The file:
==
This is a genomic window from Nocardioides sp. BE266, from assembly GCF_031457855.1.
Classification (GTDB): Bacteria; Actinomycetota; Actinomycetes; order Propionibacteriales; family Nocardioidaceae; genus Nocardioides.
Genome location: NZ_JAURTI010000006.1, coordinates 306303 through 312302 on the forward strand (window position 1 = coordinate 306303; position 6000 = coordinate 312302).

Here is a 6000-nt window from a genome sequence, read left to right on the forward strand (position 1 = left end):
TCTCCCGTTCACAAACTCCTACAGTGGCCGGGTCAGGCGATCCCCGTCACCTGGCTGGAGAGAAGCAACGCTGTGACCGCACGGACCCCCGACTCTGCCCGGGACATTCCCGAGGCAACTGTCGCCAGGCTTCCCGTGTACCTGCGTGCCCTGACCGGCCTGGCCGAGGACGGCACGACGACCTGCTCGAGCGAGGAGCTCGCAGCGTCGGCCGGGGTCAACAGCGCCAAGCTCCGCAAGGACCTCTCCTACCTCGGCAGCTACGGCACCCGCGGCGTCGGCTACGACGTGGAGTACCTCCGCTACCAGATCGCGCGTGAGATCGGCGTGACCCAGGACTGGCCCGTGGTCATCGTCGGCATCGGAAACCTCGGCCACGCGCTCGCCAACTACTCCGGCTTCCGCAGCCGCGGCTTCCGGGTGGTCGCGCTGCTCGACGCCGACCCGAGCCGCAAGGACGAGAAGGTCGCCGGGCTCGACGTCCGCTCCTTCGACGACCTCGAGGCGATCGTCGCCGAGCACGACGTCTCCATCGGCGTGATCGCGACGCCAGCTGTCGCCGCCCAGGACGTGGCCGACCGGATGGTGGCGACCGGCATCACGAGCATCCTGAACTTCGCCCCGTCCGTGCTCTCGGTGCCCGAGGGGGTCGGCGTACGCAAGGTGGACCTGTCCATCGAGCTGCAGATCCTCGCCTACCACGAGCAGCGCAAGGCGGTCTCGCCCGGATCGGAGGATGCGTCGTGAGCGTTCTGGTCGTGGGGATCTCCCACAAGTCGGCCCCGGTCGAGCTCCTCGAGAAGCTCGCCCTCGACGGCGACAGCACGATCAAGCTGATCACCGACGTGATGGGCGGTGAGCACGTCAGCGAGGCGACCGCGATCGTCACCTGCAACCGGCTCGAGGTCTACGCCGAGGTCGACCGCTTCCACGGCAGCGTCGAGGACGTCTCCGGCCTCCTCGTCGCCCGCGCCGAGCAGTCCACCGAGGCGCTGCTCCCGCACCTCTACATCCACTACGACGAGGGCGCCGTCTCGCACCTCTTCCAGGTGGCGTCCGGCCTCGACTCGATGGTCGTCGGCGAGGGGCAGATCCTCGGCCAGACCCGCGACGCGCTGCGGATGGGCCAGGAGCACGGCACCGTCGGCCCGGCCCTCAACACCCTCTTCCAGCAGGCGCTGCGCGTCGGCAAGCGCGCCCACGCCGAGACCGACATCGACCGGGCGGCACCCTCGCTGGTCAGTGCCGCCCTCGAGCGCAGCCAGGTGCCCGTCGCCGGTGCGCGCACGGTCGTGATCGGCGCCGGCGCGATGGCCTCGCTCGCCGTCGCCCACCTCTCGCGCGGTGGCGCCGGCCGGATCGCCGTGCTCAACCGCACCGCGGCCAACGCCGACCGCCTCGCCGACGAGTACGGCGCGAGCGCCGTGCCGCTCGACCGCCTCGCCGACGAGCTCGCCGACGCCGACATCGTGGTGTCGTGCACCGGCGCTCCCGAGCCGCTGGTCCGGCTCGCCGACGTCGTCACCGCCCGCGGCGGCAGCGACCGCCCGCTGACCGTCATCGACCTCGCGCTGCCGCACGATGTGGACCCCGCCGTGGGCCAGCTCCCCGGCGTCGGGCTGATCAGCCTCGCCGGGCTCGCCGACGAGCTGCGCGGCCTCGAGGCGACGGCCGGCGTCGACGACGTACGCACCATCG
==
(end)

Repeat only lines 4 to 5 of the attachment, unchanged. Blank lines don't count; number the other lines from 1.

Here is a 6000-nt window from a genome sequence, read left to right on the forward strand (position 1 = left end):
TCTCCCGTTCACAAACTCCTACAGTGGCCGGGTCAGGCGATCCCCGTCACCTGGCTGGAGAGAAGCAACGCTGTGACCGCACGGACCCCCGACTCTGCCCGGGACATTCCCGAGGCAACTGTCGCCAGGCTTCCCGTGTACCTGCGTGCCCTGACCGGCCTGGCCGAGGACGGCACGACGACCTGCTCGAGCGAGGAGCTCGCAGCGTCGGCCGGGGTCAACAGCGCCAAGCTCCGCAAGGACCTCTCCTACCTCGGCAGCTACGGCACCCGCGGCGTCGGCTACGACGTGGAGTACCTCCGCTACCAGATCGCGCGTGAGATCGGCGTGACCCAGGACTGGCCCGTGGTCATCGTCGGCATCGGAAACCTCGGCCACGCGCTCGCCAACTACTCCGGCTTCCGCAGCCGCGGCTTCCGGGTGGTCGCGCTGCTCGACGCCGACCCGAGCCGCAAGGACGAGAAGGTCGCCGGGCTCGACGTCCGCTCCTTCGACGACCTCGAGGCGATCGTCGCCGAGCACGACGTCTCCATCGGCGTGATCGCGACGCCAGCTGTCGCCGCCCAGGACGTGGCCGACCGGATGGTGGCGACCGGCATCACGAGCATCCTGAACTTCGCCCCGTCCGTGCTCTCGGTGCCCGAGGGGGTCGGCGTACGCAAGGTGGACCTGTCCATCGAGCTGCAGATCCTCGCCTACCACGAGCAGCGCAAGGCGGTCTCGCCCGGATCGGAGGATGCGTCGTGAGCGTTCTGGTCGTGGGGATCTCCCACAAGTCGGCCCCGGTCGAGCTCCTCGAGAAGCTCGCCCTCGACGGCGACAGCACGATCAAGCTGATCACCGACGTGATGGGCGGTGAGCACGTCAGCGAGGCGACCGCGATCGTCACCTGCAACCGGCTCGAGGTCTACGCCGAGGTCGACCGCTTCCACGGCAGCGTCGAGGACGTCTCCGGCCTCCTCGTCGCCCGCGCCGAGCAGTCCACCGAGGCGCTGCTCCCGCACCTCTACATCCACTACGACGAGGGCGCCGTCTCGCACCTCTTCCAGGTGGCGTCCGGCCTCGACTCGATGGTCGTCGGCGAGGGGCAGATCCTCGGCCAGACCCGCGACGCGCTGCGGATGGGCCAGGAGCACGGCACCGTCGGCCCGGCCCTCAACACCCTCTTCCAGCAGGCGCTGCGCGTCGGCAAGCGCGCCCACGCCGAGACCGACATCGACCGGGCGGCACCCTCGCTGGTCAGTGCCGCCCTCGAGCGCAGCCAGGTGCCCGTCGCCGGTGCGCGCACGGTCGTGATCGGCGCCGGCGCGATGGCCTCGCTCGCCGTCGCCCACCTCTCGCGCGGTGGCGCCGGCCGGATCGCCGTGCTCAACCGCACCGCGGCCAACGCCGACCGCCTCGCCGACGAGTACGGCGCGAGCGCCGTGCCGCTCGACCGCCTCGCCGACGAGCTCGCCGACGCCGACATCGTGGTGTCGTGCACCGGCGCTCCCGAGCCGCTGGTCCGGCTCGCCGACGTCGTCACCGCCCGCGGCGGCAGCGACCGCCCGCTGACCGTCATCGACCTCGCGCTGCCGCACGATGTGGACCCCGCCGTGGGCCAGCTCCCCGGCGTCGGGCTGATCAGCCTCGCCGGGCTCGCCGACGAGCTGCGCGGCCTCGAGGCGACGGCCGGCGTCGACGACGTACGCACCATCG